was in a Veteran’s Hospital, when I was born in Cleveland, Ohio. He had

only one visit with my parents, my grandmother and me together. My

Mom says he smiled at me, while I was a baby. He did not hold me, my

Mom said it was due to his having sudden seizures, she was afraid he

would drop me. They held me out to have him look at me, they sat with

him and told him that my Mom was planning on having another baby,

(my brother and I are 18 months apart.) He seemed to nod and smile,

she says that he was happy to have visitors. She thinks back, sometimes

to how it may have been, if my Dad hadn’t been given a job in Tennessee

and then, later up in Sandusky. If they had stayed closer, in Cincinnati,

maybe they would have visited more often?

 

My Grandmother was a ‘dreamer’ and she tried her best while coloring in

with watercolors and colored pencils, drawings for Gibson Card company,

while she was a young woman. By the time she had my Dad, she worked

as a ‘Candy Striper’ at the big hospital in Cincinnati. She knew my Dad was

going to Kentucky to work and make wages for their bills, but she did not

express much emotion or gratitude. My father wondered if she had been

depressed or despondent and unable to express herself to her obedient

son?

My fairy tale would be that she wore that dress down the aisle and found

a strong, sturdy man at the end of that walk. My grandmother, Eveline,

had her vows shared with my grandfather, Edwin, with a fine group of

people gathered. His strength pulled them through hard times, his arms

held her up so she needn’t feel like she was alone. My fairy tale would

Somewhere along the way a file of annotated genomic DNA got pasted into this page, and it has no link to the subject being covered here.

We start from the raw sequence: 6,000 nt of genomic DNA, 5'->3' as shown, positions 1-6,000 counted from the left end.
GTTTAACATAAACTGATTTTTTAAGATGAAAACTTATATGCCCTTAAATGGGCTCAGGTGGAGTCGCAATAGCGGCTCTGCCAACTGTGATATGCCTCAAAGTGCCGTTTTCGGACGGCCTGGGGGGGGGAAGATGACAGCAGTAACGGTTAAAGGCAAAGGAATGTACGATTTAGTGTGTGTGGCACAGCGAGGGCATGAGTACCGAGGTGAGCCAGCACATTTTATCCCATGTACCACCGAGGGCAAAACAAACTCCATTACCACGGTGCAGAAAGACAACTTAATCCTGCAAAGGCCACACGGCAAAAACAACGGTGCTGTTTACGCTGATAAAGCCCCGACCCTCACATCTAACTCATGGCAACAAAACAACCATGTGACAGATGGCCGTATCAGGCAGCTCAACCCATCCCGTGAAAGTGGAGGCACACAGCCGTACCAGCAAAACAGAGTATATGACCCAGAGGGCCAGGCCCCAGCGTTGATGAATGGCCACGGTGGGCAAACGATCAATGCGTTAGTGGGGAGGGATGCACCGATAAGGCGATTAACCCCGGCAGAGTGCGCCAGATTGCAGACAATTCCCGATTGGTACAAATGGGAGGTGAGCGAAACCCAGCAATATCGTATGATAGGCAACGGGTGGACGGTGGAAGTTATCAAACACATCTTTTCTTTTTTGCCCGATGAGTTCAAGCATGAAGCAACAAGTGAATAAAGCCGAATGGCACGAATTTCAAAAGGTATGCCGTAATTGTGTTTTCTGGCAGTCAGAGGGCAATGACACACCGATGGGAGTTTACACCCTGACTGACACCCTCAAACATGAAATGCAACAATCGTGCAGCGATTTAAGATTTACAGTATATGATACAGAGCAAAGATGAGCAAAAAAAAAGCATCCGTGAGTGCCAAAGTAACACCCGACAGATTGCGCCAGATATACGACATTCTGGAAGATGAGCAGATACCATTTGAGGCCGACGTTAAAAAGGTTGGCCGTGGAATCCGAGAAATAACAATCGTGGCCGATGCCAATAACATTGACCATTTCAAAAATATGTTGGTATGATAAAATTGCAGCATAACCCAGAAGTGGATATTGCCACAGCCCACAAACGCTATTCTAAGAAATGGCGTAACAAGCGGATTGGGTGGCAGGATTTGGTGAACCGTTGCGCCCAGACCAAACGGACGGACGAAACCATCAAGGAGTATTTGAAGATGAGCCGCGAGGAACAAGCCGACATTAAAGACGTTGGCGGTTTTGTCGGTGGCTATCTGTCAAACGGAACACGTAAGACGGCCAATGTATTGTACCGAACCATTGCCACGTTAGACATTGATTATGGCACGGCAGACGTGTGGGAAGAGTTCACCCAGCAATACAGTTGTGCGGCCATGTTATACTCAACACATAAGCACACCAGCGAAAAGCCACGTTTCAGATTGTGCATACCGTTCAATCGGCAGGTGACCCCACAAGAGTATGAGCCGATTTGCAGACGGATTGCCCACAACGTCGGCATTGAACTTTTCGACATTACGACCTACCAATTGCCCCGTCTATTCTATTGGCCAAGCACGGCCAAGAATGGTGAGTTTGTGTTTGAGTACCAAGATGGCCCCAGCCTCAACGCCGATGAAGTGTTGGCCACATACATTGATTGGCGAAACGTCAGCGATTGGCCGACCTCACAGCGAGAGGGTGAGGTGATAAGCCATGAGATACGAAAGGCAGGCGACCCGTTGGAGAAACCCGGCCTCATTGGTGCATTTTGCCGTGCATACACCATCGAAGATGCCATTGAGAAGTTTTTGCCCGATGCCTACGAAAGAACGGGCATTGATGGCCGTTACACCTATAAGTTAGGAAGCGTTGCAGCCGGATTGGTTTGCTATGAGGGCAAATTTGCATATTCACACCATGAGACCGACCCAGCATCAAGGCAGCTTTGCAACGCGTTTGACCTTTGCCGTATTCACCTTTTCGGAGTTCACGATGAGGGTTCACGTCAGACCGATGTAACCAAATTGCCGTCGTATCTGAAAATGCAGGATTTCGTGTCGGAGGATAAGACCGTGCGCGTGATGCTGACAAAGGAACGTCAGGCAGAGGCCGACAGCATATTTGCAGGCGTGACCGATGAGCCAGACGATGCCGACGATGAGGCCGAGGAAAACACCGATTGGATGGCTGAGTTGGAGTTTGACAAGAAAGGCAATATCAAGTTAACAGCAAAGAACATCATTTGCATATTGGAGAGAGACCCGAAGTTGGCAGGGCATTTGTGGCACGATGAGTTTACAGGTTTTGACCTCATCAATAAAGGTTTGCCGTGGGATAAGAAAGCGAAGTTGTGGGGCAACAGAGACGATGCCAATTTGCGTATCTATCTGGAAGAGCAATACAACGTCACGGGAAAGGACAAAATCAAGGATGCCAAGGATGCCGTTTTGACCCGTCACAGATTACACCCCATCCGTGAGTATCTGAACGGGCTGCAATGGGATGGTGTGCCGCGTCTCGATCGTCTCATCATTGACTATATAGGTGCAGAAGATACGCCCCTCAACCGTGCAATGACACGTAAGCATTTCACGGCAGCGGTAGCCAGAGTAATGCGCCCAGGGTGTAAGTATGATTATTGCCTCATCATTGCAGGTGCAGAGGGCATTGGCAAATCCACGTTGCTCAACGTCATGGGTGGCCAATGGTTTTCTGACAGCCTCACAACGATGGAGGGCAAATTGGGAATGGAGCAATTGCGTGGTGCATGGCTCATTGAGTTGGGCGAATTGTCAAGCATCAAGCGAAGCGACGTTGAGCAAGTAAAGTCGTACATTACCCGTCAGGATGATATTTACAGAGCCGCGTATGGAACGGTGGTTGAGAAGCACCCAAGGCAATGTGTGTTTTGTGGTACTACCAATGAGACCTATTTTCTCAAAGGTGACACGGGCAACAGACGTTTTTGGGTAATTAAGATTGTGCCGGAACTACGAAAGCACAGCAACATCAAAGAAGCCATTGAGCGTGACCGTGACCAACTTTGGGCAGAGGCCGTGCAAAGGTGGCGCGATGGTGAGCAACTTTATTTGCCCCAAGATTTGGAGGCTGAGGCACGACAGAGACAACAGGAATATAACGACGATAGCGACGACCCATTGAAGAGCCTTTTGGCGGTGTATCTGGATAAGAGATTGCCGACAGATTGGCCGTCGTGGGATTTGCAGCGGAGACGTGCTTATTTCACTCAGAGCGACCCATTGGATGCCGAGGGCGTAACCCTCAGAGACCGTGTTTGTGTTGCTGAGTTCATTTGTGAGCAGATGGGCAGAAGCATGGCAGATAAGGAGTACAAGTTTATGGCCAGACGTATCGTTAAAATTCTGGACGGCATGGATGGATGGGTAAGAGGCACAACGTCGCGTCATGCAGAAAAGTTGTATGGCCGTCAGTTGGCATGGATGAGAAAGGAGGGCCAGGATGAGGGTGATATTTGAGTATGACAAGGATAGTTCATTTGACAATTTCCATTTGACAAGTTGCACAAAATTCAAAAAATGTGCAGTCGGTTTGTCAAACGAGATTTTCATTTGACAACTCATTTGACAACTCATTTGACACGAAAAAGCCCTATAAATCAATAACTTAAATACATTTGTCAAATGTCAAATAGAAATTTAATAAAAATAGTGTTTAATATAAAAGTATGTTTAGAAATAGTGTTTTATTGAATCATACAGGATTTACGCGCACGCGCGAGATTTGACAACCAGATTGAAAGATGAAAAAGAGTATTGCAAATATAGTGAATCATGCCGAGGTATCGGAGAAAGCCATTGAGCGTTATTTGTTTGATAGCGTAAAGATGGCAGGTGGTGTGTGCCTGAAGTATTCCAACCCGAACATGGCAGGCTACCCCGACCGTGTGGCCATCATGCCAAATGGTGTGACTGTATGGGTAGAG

show her tremendous joy, spinning around while preparing to walk down

the aisle, with her cream gauzy dress. She would be  whispering love secrets

to her maid of honor,  which would give her much satisfaction later in her

life.

While she lived in her son and daughter-in-law’s house, she would reflect

back  upon that splendid day. It would be forever etched into her mind,

with all the beauty in the bouquet, the scent of roses and carnations giving

her such smiles, lingering in her mind.

The comforting three little ones who would come in all clean, powder-scented

and hair slicked back on the boys, would bring her much inner peace and joy.

Memories of her wedding pirouette with her good friends surrounding her,

then the fine wedding waltz with her handsome tall Edwin, would be her last

thought, when she succumbed to her heart attack in 1970. Heavenly visions

of her husband’s hands reaching out to guide her along.

That’s the “happily ever after,” I wished for my Grandmother.

At Last.

 

 

An International Love Story: Shanika and Anthony

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Just in time for the week leading up until Valentine’s

Day, Shanika and her husband are sharing their love

story. It began while they were interns at a Cleveland

hospital.

They were ‘study buddies’ and took many different late

night ‘breaks’ from the challenge of learning their

physiology, molecular biology and medical training.

They had ‘all nighters’ and clinicals to struggle

through, depending on each other, learning how to work

together as a ‘team.’

Shanika had come from Sri Lanka, while Anthony had

come from the Philippines. His background, parentage

consisted of Filipino-Chinese. Once they shared their

private conversations for a few years of being close

friends, they knew their commonality in the Roman

Catholic church and beliefs. They also knew both their

families held education and traditions as important

values.

They had good friends that also shared these close

values and philosophies. When they would gather to

celebrate good grades or a successful step in their

futures, they always produced a meal that combined

their different cultures. It sounded like a feast

to me!

When Anthony asked Shanika to marry, he had already

met her father and mother. He had travelled with her

to her ‘homeland’ and made the decision on their next

trip there to ask her father for her hand in marriage.

What a lovely tradition and this is sometimes the case

in American weddings, a focus in romantic comedies, too.

They had started to, unconsciously, show preferences

for some of their favorite foods from each of their

families’ recipes.

The couple had also begun to have premarital counseling

with their priest, who would guide them in expressing

their feelings more easily and helping to choose what

were going to be priorities in their home life and

future family. Both Shanika and Anthony agree that

they hope someday to have children.